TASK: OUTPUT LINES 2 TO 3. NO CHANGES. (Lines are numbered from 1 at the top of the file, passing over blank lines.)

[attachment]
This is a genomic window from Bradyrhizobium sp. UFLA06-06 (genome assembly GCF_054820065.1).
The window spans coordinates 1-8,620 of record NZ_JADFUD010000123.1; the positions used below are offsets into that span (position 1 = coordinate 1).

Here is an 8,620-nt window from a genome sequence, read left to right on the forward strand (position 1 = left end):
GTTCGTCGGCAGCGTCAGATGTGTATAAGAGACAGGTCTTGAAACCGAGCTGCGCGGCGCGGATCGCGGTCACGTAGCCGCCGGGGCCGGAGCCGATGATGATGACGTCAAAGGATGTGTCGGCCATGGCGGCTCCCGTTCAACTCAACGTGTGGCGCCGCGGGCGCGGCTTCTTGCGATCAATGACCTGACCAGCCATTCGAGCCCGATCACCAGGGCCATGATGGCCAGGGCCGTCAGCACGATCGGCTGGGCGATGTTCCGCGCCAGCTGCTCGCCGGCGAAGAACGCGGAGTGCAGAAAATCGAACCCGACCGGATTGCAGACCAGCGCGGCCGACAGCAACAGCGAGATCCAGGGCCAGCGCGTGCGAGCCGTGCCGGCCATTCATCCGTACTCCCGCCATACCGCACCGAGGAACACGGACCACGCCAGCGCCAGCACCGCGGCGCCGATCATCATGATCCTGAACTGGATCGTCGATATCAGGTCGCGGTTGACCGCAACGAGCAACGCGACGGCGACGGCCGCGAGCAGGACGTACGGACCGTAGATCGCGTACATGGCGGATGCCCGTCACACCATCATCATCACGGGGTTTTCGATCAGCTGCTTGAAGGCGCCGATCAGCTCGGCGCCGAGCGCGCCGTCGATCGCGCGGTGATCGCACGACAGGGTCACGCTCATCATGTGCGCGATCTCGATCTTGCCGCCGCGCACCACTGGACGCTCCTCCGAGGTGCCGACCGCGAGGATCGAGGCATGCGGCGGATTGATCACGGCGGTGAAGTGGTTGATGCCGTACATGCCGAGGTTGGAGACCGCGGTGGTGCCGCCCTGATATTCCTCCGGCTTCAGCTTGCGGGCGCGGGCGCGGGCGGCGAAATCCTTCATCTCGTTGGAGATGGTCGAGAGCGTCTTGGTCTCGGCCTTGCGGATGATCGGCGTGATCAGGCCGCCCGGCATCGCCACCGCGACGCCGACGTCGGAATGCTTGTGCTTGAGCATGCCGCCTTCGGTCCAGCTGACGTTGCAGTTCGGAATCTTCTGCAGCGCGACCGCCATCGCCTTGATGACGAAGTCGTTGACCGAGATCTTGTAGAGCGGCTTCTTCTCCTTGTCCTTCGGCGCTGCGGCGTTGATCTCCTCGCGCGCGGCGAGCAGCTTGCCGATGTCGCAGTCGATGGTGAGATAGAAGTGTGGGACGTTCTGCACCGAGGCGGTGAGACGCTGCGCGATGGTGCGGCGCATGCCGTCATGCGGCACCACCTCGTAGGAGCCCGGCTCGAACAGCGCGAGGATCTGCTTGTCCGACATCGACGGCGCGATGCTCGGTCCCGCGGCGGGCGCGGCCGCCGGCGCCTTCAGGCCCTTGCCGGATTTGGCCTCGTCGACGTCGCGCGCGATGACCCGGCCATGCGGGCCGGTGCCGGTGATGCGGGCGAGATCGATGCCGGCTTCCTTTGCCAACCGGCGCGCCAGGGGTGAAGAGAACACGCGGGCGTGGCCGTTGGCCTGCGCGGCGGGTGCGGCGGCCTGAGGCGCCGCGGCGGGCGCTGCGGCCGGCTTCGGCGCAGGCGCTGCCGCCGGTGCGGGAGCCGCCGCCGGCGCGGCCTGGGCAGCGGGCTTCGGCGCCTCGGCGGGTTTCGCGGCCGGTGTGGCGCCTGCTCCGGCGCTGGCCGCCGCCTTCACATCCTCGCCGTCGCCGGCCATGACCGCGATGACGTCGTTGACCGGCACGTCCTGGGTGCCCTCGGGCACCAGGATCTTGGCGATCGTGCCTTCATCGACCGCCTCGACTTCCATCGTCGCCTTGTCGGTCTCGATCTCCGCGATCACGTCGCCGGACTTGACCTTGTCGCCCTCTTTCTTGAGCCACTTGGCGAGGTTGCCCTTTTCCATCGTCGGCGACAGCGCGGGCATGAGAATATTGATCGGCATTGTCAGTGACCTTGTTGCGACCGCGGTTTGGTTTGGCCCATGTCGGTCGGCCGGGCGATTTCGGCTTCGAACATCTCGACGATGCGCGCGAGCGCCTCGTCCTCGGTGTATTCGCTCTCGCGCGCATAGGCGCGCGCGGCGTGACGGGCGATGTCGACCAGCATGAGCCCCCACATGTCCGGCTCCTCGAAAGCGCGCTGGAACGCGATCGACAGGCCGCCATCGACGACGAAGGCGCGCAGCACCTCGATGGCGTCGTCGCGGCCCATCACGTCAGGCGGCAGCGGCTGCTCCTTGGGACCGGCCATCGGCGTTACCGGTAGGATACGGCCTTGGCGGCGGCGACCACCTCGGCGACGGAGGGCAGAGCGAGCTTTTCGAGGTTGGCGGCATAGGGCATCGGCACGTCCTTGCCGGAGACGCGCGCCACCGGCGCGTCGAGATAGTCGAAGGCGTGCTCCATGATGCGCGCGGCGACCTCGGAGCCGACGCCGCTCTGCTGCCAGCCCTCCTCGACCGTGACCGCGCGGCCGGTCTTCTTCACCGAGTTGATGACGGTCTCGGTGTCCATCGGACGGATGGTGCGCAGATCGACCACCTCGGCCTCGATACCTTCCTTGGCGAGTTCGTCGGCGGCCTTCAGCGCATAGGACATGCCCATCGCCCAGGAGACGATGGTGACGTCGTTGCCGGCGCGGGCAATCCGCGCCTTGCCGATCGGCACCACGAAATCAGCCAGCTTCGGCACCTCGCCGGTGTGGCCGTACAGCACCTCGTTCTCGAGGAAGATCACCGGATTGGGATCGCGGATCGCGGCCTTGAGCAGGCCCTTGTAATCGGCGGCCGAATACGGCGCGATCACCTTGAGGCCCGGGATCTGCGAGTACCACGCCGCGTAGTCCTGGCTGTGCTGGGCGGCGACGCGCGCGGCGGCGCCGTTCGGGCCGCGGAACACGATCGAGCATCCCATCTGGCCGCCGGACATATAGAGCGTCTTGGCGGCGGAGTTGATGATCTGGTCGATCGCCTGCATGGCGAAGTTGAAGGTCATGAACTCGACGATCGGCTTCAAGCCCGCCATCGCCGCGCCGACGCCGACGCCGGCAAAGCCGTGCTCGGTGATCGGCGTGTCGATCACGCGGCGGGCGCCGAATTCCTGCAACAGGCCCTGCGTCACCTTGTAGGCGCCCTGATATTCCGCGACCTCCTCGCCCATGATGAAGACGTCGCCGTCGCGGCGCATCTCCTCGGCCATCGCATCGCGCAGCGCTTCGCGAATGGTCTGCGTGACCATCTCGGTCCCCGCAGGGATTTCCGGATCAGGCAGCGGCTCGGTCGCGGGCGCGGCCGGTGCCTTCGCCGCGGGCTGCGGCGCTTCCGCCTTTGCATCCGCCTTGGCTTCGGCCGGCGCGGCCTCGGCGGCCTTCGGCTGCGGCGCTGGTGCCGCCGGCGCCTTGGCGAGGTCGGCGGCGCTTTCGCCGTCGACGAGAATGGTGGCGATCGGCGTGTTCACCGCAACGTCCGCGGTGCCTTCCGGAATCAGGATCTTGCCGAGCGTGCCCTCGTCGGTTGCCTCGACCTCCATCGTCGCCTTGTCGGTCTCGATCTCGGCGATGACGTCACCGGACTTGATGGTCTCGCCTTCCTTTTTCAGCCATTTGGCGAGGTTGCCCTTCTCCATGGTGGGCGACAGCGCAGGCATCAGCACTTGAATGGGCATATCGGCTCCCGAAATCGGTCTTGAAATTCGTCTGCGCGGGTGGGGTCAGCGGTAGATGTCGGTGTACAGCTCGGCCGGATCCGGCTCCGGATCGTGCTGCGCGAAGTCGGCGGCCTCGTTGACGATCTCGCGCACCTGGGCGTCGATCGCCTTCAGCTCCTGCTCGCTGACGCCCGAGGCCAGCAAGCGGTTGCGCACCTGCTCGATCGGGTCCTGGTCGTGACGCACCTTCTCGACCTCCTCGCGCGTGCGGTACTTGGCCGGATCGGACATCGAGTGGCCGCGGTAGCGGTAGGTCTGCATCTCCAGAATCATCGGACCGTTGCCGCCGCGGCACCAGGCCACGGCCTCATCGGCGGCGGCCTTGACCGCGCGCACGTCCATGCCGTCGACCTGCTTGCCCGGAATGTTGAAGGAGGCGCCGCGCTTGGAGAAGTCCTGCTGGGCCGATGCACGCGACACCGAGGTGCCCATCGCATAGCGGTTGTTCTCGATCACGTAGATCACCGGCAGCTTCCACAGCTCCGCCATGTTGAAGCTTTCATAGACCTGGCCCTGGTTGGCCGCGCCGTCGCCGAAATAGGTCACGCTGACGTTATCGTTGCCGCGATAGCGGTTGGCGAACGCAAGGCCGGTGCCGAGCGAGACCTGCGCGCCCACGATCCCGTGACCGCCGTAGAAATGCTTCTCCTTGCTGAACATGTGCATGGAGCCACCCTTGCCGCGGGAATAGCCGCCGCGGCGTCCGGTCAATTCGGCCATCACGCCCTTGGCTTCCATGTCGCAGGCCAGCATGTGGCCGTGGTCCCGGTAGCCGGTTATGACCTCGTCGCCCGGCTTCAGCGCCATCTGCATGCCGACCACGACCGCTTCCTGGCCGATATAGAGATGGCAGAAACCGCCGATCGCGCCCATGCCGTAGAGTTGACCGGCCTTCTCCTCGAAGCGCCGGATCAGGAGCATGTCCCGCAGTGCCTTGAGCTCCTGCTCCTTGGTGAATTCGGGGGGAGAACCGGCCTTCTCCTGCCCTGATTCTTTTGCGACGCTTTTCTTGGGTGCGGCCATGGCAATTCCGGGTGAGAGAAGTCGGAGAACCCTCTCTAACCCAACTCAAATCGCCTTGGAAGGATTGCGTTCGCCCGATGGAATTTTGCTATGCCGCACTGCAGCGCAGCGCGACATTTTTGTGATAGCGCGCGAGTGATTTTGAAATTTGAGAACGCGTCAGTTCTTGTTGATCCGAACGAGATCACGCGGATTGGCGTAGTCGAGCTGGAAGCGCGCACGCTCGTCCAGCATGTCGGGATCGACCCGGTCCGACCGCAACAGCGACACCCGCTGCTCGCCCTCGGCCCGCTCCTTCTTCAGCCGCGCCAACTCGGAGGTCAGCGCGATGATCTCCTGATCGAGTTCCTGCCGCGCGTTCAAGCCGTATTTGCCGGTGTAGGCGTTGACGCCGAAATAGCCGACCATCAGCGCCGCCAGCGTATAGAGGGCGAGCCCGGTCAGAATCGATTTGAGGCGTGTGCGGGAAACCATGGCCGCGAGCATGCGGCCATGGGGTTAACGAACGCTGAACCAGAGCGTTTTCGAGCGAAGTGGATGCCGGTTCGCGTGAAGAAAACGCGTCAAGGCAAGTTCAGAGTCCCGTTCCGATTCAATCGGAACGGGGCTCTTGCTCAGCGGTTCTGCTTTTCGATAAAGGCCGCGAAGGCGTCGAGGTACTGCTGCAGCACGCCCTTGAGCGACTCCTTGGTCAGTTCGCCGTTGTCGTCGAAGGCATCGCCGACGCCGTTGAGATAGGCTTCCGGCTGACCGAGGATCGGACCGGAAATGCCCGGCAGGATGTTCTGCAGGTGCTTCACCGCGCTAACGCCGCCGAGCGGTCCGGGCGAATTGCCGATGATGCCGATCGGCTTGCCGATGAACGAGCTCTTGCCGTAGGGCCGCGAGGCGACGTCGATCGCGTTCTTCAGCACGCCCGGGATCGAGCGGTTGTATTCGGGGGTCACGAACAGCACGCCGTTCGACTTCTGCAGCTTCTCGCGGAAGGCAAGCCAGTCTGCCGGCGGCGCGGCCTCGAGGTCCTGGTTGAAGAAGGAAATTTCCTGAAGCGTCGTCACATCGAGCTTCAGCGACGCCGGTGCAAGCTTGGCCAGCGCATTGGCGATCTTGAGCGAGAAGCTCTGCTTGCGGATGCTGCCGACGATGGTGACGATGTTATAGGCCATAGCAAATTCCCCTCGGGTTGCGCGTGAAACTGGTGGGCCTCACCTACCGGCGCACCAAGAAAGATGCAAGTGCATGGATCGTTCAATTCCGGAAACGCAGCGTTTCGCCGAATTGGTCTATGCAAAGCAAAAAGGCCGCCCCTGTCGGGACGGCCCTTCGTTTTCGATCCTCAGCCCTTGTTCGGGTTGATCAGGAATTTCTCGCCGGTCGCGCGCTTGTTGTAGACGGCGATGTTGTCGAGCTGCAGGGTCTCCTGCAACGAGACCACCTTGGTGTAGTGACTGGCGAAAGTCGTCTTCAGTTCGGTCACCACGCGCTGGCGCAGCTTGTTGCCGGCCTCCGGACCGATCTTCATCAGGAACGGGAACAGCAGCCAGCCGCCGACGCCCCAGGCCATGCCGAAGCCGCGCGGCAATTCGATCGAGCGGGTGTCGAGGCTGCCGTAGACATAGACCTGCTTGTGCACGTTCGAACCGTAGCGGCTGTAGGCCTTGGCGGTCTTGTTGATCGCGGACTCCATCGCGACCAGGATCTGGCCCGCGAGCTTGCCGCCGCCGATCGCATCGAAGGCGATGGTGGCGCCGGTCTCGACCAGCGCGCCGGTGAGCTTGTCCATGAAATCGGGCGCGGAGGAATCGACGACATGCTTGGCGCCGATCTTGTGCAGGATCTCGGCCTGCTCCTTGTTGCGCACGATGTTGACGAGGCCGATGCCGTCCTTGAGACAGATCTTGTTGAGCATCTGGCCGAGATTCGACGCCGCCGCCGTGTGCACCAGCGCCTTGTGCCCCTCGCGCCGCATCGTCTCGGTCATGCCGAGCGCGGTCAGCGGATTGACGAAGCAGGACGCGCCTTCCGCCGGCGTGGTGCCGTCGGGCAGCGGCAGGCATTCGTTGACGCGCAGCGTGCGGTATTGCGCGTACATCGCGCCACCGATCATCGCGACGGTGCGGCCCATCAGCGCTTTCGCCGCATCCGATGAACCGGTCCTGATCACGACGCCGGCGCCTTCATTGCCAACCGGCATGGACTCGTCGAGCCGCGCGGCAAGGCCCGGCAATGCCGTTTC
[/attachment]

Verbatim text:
The window spans coordinates 1-8,620 of record NZ_JADFUD010000123.1; the positions used below are offsets into that span (position 1 = coordinate 1).

Here is an 8,620-nt window from a genome sequence, read left to right on the forward strand (position 1 = left end):